The bottom line is that whether you understand them or not, relate to them or not, or even like them or not, young adults, in their 20s, are the future of the wine industry. Or they're not. And every year that we wait or that we procrastinate in marketing wine to young adults, is another year that millions of people form their consumption habits for life without wine. You can all ride this Baby Boomer wine wave for the next couple of years, keep up your "image" with the established drinkers, but if you do you're gonna image yourself right out of business. Because after the Boomers are gone, you're gonna have a whole generation who's not drinking wine. Then what?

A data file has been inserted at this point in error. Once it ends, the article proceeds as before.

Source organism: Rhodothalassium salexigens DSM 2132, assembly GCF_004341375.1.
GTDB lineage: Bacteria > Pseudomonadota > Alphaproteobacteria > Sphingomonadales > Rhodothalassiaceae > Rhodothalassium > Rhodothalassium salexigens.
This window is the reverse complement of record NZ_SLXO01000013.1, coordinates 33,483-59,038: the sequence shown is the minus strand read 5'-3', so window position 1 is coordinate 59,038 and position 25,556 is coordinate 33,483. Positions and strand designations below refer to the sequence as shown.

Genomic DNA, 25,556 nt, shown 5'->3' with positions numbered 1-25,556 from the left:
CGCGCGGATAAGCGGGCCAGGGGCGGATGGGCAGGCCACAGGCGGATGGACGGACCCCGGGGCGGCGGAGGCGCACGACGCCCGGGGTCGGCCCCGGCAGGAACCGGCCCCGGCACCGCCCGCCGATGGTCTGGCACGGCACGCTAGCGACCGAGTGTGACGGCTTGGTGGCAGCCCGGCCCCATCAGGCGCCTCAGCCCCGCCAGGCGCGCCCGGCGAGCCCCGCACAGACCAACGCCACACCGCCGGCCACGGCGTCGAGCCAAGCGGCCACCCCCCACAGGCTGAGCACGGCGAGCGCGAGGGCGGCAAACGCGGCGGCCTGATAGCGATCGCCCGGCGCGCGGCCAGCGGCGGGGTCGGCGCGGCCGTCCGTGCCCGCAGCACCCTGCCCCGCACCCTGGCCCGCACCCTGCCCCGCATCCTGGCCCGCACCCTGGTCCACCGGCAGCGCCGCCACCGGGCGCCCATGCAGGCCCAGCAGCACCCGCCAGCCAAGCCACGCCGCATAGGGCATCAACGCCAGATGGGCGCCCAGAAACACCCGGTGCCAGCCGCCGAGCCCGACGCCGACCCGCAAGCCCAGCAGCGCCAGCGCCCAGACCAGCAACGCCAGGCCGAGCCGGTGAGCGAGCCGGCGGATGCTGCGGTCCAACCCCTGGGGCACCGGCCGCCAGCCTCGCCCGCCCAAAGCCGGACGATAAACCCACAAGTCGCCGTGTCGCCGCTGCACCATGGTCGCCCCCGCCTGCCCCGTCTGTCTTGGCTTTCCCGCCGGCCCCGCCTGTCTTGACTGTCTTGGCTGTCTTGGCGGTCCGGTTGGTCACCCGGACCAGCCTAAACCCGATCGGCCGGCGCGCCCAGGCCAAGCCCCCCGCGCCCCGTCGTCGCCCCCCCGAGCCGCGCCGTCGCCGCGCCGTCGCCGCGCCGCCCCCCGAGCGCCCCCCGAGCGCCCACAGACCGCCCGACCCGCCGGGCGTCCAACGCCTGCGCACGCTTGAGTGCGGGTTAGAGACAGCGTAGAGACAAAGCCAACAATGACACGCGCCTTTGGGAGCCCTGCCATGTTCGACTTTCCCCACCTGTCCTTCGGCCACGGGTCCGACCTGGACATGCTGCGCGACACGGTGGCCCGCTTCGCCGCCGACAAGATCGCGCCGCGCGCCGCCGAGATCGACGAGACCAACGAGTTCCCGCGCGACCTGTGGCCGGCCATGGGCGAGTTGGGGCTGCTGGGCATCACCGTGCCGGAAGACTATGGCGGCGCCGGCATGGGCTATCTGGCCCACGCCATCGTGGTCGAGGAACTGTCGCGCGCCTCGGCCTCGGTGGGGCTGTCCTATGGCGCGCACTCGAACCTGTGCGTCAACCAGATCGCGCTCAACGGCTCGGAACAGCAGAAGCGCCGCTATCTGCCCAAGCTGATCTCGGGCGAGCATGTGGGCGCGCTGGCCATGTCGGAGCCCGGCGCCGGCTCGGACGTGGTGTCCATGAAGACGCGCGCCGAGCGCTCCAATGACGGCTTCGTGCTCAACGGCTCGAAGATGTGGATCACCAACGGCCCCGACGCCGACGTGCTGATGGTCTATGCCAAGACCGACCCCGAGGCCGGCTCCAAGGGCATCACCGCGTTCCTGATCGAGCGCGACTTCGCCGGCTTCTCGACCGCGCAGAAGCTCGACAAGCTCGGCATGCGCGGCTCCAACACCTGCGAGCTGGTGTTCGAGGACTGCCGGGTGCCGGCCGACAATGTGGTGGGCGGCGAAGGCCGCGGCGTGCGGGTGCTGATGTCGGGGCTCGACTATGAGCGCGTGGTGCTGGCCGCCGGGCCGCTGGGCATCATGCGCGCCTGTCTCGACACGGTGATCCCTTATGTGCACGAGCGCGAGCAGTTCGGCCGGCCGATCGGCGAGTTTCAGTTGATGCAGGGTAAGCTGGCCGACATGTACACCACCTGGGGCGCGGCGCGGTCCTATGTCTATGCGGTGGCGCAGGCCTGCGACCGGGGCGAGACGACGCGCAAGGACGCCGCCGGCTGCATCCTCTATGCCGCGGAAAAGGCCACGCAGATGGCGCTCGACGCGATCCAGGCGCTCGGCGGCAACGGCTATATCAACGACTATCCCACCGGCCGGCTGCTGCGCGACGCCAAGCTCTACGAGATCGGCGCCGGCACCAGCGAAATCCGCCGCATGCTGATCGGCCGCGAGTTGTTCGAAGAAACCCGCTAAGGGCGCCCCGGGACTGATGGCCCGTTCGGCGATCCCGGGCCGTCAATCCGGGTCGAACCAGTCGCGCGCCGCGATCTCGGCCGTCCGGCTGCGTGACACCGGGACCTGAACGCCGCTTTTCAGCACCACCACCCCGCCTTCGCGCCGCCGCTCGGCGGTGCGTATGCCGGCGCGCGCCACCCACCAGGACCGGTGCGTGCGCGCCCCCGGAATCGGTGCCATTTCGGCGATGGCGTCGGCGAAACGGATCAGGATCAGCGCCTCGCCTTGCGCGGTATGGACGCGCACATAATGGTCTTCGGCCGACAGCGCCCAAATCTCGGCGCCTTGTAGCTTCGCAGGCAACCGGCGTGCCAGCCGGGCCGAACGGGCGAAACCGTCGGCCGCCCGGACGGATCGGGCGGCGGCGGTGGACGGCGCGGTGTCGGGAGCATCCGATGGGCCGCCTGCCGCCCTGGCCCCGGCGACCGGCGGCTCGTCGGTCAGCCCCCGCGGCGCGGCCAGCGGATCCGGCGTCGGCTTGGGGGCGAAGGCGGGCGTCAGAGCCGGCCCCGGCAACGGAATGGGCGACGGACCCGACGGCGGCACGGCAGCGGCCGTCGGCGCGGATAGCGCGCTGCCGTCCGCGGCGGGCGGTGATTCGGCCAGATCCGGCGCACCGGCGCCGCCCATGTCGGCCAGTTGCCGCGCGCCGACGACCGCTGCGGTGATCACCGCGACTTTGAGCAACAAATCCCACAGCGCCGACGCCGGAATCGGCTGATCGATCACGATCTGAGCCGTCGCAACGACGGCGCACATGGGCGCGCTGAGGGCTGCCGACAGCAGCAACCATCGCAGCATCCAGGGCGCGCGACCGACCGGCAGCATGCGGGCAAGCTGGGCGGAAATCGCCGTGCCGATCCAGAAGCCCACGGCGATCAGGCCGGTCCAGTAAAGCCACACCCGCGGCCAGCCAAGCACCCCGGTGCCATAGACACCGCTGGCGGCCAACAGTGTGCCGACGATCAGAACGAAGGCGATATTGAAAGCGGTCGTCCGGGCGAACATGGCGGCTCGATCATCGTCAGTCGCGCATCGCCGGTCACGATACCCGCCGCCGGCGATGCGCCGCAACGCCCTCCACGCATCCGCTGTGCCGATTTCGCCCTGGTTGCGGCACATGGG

The first wine brand or the first wine company or the first wine region or even the first country that starts targeting young adults, in their terms and in their language, is gonna clean up. 'Cause currently no one's doing it. And that brand or that company or that country won't have to worry about stealing a small sliver of the shrinking wine consumer pie. It'll have their own pie to themselves. And wouldn't that be a shame.

    Thank you very much.